Lesson 9

More and Less than 1%

Lesson Narrative

Until now, students have been working with whole number percentages when they solve percent increase and percent decrease problems. As they move towards more complex contexts such as interest rates, taxes, tips and measurement error, they will encounter percentages that are not necessarily whole numbers. A percentage is a rate per 100, and now that students are working with ratios of fractions and their associated rates, they can work with fractional amounts per 100. In this lesson students consider situations where fractional percentages arise naturally. They also consider how to calculate a fractional percentage using a whole number percentage as a reference and dividing by 10 or 100. For example, if you know that 1% of 200 is 2, you can use the structure of the base-ten system to reason that 0.1% of 200 is 0.2 and 0.01% of 200 is 0.02 (MP7).

This lesson gives students an opportunity to show that they can attend to precision (MP6) by being careful about the difference between a fractional percentage and a fraction, for example understanding that 0.4% of a quantity is not the same as 0.4 times the quantity.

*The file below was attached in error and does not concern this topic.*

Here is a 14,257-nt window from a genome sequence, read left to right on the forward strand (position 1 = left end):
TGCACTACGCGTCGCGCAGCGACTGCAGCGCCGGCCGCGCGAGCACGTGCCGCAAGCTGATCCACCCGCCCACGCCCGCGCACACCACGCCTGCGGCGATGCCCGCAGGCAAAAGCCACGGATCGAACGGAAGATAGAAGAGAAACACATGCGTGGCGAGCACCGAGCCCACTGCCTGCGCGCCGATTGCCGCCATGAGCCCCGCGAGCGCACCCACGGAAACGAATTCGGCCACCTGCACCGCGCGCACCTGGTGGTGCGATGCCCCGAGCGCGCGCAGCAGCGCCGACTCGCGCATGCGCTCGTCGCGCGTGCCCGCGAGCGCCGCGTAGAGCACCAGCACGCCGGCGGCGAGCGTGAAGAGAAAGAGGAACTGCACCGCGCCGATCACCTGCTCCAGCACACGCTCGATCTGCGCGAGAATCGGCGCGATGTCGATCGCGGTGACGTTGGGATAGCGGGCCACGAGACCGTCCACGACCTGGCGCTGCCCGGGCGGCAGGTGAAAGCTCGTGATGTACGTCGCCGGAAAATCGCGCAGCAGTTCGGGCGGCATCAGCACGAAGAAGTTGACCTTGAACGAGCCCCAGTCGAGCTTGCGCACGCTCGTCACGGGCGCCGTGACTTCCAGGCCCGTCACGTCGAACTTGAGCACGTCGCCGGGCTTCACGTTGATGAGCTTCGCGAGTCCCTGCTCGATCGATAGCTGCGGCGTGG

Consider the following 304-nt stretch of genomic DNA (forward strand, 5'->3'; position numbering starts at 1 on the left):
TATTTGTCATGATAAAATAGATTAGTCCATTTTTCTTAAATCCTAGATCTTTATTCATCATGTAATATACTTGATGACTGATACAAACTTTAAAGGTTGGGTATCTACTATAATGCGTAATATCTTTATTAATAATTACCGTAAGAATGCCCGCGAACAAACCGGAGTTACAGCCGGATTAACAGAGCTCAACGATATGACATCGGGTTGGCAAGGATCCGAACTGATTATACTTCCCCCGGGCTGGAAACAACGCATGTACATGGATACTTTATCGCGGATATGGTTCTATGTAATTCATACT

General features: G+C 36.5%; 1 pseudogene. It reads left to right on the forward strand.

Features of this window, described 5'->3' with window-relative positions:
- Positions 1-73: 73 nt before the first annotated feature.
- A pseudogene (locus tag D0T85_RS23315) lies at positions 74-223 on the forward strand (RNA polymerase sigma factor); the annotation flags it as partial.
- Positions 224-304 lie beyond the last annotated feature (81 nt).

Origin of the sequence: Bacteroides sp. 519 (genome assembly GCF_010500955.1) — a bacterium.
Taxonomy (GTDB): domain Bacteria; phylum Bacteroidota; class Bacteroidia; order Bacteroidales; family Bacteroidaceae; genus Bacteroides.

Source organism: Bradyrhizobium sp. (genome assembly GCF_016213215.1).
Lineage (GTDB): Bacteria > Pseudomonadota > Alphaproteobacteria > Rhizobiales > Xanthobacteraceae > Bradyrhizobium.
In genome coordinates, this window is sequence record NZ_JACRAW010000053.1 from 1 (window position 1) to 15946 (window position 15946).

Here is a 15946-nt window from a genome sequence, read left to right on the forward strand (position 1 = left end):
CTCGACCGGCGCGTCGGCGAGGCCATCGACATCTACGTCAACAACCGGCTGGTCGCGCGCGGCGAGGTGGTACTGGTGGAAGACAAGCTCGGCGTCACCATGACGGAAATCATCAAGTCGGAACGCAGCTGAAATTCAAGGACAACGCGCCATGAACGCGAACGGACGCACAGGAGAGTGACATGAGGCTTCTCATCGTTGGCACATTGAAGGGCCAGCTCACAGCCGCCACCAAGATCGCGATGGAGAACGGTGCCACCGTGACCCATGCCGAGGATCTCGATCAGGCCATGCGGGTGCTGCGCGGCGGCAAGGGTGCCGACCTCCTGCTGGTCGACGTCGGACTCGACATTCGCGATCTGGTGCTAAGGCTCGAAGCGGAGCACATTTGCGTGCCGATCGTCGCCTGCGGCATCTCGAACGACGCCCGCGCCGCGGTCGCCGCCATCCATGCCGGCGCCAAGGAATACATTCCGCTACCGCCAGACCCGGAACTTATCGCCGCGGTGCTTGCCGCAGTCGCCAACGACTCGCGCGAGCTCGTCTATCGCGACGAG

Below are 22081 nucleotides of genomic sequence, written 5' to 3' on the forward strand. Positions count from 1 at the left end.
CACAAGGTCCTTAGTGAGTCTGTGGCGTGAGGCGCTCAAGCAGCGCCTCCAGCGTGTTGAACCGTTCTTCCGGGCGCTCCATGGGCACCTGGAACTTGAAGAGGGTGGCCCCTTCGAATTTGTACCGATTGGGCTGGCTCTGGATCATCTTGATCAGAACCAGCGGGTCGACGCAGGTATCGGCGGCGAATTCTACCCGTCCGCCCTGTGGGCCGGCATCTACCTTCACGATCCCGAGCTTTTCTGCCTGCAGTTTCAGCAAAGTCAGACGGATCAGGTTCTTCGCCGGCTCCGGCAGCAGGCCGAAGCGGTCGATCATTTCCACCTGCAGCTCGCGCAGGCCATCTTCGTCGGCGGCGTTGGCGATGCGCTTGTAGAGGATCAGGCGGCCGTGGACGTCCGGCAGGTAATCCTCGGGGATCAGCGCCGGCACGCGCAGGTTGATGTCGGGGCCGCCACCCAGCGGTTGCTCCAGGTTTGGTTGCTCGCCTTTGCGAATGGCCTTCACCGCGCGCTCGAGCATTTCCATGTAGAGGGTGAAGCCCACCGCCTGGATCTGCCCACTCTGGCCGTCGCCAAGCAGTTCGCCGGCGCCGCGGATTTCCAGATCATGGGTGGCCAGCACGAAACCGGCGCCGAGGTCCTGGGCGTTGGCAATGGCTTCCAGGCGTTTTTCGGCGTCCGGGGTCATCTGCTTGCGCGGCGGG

Learning Goals

Teacher Facing

  • Comprehend that percentages do not have to be a whole number.
  • Recognize that 0.1% of a number is 1/10 of 1% of the number.
  • Use reasoning about place value to calculate percentages that are not whole numbers, and explain (orally) the strategy.

Student Facing

Let’s explore percentages smaller than 1%.

Learning Targets

Student Facing

  • I can find percentages of quantities like 12.5% and 0.4%.
  • I understand that to find 0.1% of an amount I have to multiply by 0.001.

CCSS Standards

Building On


Building Towards

Glossary Entries

  • percentage decrease

    A percentage decrease tells how much a quantity went down, expressed as a percentage of the starting amount.

    For example, a store had 64 hats in stock on Friday. They had 48 hats left on Saturday. The amount went down by 16.

    This was a 25% decrease, because 16 is 25% of 64.

    a tape diagram
  • percentage increase

    A percentage increase tell how much a quantity went up, expressed as a percentage of the starting amount.

    For example, Elena had $50 in the bank on Monday. She had $56 on Tuesday. The amount went up by $6.

    This was a 12% increase, because 6 is 12% of 50. 

    a tape diagram

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